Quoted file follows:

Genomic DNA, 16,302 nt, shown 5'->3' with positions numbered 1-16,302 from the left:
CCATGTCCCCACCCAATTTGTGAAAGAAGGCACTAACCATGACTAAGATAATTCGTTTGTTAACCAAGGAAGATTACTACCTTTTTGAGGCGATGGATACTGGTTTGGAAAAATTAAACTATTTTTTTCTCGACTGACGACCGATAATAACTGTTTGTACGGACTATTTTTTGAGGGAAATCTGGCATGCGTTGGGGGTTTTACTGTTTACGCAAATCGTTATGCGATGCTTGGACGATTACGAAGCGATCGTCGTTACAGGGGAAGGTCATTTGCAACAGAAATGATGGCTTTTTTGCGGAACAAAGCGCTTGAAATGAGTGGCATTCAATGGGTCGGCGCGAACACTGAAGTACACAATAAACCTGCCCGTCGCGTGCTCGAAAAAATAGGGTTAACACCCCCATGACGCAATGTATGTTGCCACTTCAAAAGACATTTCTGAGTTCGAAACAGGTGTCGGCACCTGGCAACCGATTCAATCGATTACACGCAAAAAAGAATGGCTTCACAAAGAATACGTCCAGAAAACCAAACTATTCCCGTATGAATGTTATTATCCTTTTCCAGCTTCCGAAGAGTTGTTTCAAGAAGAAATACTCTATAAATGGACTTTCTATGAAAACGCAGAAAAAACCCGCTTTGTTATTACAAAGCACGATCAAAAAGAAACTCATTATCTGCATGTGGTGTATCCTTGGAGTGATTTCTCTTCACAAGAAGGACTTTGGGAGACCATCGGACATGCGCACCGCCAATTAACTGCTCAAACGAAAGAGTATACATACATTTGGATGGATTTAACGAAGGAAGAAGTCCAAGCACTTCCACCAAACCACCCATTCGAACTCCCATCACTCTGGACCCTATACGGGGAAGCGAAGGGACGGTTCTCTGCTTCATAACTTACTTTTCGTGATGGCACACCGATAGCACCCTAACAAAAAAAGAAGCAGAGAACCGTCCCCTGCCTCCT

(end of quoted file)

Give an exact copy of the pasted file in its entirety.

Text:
Genomic DNA, 16,302 nt, shown 5'->3' with positions numbered 1-16,302 from the left:
CCATGTCCCCACCCAATTTGTGAAAGAAGGCACTAACCATGACTAAGATAATTCGTTTGTTAACCAAGGAAGATTACTACCTTTTTGAGGCGATGGATACTGGTTTGGAAAAATTAAACTATTTTTTTCTCGACTGACGACCGATAATAACTGTTTGTACGGACTATTTTTTGAGGGAAATCTGGCATGCGTTGGGGGTTTTACTGTTTACGCAAATCGTTATGCGATGCTTGGACGATTACGAAGCGATCGTCGTTACAGGGGAAGGTCATTTGCAACAGAAATGATGGCTTTTTTGCGGAACAAAGCGCTTGAAATGAGTGGCATTCAATGGGTCGGCGCGAACACTGAAGTACACAATAAACCTGCCCGTCGCGTGCTCGAAAAAATAGGGTTAACACCCCCATGACGCAATGTATGTTGCCACTTCAAAAGACATTTCTGAGTTCGAAACAGGTGTCGGCACCTGGCAACCGATTCAATCGATTACACGCAAAAAAGAATGGCTTCACAAAGAATACGTCCAGAAAACCAAACTATTCCCGTATGAATGTTATTATCCTTTTCCAGCTTCCGAAGAGTTGTTTCAAGAAGAAATACTCTATAAATGGACTTTCTATGAAAACGCAGAAAAAACCCGCTTTGTTATTACAAAGCACGATCAAAAAGAAACTCATTATCTGCATGTGGTGTATCCTTGGAGTGATTTCTCTTCACAAGAAGGACTTTGGGAGACCATCGGACATGCGCACCGCCAATTAACTGCTCAAACGAAAGAGTATACATACATTTGGATGGATTTAACGAAGGAAGAAGTCCAAGCACTTCCACCAAACCACCCATTCGAACTCCCATCACTCTGGACCCTATACGGGGAAGCGAAGGGACGGTTCTCTGCTTCATAACTTACTTTTCGTGATGGCACACCGATAGCACCCTAACAAAAAAAGAAGCAGAGAACCGTCCCCTGCCTCCT